Change is not a four-letter word.
Why do certain people resist change in relationships?
In shaky or stale relationships, people who do not like change become defensive, making statements like, "You've changed. I'm still the same person you met (and married)." The usual intent of this statement is to claim, in a judgmental way, two things: that stalemating yourself is a good thing, and that the person who has changed is the culprit in making the relationship stumble — upsetting the old balance and setting new expectations for relationship growth.
Ironically, stable and healthy relationships are that way because of changes that are made to meet the emerging needs and development of couple intimacy.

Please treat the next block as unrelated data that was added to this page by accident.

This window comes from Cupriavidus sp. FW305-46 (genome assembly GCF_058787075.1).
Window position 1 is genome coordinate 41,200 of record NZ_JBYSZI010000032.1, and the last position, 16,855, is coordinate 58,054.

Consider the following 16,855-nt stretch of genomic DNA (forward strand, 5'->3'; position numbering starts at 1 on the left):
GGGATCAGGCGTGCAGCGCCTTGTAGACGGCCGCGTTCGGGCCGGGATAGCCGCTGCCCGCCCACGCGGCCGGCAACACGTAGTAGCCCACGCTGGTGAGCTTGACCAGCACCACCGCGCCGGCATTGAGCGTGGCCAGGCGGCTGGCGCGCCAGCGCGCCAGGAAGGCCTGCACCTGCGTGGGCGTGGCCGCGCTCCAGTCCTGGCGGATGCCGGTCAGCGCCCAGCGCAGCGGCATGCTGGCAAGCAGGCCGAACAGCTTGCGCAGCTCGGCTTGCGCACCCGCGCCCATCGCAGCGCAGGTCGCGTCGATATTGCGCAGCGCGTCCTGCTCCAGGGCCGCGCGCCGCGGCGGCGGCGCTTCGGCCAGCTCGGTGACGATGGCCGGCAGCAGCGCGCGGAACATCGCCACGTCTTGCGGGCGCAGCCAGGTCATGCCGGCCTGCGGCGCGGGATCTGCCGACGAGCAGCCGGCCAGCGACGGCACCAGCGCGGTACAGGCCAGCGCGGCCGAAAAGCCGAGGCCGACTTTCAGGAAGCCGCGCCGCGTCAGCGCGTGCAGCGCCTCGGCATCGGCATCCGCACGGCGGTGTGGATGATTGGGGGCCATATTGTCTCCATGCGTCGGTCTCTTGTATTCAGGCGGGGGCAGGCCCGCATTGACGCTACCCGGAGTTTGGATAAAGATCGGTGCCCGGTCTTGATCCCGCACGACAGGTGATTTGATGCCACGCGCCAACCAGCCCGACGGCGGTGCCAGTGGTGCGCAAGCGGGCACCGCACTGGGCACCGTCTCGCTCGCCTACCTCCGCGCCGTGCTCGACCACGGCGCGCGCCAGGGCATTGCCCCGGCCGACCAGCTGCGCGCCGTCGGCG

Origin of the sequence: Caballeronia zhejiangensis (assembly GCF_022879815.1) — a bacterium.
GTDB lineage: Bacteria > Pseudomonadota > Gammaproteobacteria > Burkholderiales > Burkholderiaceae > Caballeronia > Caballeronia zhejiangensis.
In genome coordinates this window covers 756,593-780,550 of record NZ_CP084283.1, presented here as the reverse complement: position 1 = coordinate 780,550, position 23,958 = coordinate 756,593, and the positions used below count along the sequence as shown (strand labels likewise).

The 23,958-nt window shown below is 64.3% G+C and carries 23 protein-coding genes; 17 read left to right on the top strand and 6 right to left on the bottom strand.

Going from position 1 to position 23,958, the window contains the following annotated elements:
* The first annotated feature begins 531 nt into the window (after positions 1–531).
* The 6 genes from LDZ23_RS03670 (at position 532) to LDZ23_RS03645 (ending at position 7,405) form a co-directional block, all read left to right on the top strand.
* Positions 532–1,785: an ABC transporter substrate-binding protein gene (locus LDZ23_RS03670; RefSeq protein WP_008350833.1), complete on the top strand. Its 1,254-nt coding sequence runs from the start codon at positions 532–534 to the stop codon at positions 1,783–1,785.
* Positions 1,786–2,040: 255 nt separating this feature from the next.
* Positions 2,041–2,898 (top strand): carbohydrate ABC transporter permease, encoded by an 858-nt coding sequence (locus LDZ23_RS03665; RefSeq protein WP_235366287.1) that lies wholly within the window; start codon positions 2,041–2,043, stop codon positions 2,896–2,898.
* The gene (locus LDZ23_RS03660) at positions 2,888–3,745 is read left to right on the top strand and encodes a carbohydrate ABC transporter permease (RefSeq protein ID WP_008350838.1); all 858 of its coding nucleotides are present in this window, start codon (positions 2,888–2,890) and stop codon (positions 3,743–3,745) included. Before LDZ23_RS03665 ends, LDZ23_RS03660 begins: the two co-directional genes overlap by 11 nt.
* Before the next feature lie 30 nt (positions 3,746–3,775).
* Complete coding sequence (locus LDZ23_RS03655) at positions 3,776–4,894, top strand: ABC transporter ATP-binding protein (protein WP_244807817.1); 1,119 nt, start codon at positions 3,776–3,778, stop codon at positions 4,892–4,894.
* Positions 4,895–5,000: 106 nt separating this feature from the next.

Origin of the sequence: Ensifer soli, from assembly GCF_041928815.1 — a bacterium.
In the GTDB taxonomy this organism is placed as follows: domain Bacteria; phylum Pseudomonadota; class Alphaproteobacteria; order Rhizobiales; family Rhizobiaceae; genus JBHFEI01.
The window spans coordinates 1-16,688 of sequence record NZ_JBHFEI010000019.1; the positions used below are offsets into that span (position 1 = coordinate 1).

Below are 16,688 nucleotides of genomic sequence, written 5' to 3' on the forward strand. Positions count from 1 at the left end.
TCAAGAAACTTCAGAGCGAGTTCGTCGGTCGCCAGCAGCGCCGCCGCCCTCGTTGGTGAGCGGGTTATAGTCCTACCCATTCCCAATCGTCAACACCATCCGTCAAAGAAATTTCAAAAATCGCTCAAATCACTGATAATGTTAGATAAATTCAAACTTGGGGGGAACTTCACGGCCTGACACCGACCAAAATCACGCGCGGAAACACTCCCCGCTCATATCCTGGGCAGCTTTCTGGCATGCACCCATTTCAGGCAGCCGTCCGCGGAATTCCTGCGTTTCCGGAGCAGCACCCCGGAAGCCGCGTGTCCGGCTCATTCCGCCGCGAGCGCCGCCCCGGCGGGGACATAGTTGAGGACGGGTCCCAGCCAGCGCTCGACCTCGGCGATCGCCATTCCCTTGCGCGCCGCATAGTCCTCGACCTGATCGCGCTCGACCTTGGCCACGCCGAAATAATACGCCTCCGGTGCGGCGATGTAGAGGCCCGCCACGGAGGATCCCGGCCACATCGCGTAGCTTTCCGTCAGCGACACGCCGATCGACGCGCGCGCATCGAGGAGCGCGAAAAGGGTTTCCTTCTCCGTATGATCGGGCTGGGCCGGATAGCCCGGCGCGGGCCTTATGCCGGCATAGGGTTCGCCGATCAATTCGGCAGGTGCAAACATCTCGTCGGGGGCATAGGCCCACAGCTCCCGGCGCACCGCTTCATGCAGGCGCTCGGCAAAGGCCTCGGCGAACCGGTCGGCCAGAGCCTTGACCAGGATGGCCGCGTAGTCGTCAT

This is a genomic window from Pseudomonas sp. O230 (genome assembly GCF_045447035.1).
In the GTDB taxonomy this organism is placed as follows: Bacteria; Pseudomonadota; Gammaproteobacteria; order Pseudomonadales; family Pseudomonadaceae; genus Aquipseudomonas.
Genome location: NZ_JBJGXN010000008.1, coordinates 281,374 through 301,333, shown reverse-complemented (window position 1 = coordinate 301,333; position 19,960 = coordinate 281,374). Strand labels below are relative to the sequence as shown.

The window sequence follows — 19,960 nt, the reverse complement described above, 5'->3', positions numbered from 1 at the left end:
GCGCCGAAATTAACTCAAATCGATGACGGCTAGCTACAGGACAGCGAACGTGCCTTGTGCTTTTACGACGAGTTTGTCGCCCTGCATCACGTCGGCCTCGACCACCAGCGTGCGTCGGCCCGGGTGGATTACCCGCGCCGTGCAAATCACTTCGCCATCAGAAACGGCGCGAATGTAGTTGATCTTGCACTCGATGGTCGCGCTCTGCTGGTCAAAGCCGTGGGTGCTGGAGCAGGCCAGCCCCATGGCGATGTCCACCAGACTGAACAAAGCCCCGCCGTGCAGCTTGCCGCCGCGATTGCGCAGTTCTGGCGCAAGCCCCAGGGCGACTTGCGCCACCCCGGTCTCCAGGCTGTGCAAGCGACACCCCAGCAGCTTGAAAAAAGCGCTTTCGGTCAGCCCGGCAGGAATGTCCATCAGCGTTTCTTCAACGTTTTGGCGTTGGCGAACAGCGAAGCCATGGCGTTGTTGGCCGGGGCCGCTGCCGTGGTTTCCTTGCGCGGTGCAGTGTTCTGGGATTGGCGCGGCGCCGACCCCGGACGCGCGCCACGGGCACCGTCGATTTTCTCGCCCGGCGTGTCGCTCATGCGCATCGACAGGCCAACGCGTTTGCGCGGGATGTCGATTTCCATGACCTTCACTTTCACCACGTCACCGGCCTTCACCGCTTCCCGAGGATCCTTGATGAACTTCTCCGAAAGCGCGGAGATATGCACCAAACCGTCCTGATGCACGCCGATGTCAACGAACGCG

Change is inevitable. The simple reality is that you either grow together or grow apart. Mutual positive growth strengthens the bond. Partners feel closer and more connected. Each partner learns from the other. The process of solving problems in a relationship requires that changes be made.
Change is not always positive, yet simply keeping everything the same as it was in the beginning stunts the growth of intimacy. You gotta mix it up – a little. Being dependable and having your partner's back are great, but being predictable may not be.
Successful long-term couples work both together and individually to recognize weaknesses in their relationship. Both respond to the need to change to establish and maintain a strong connection.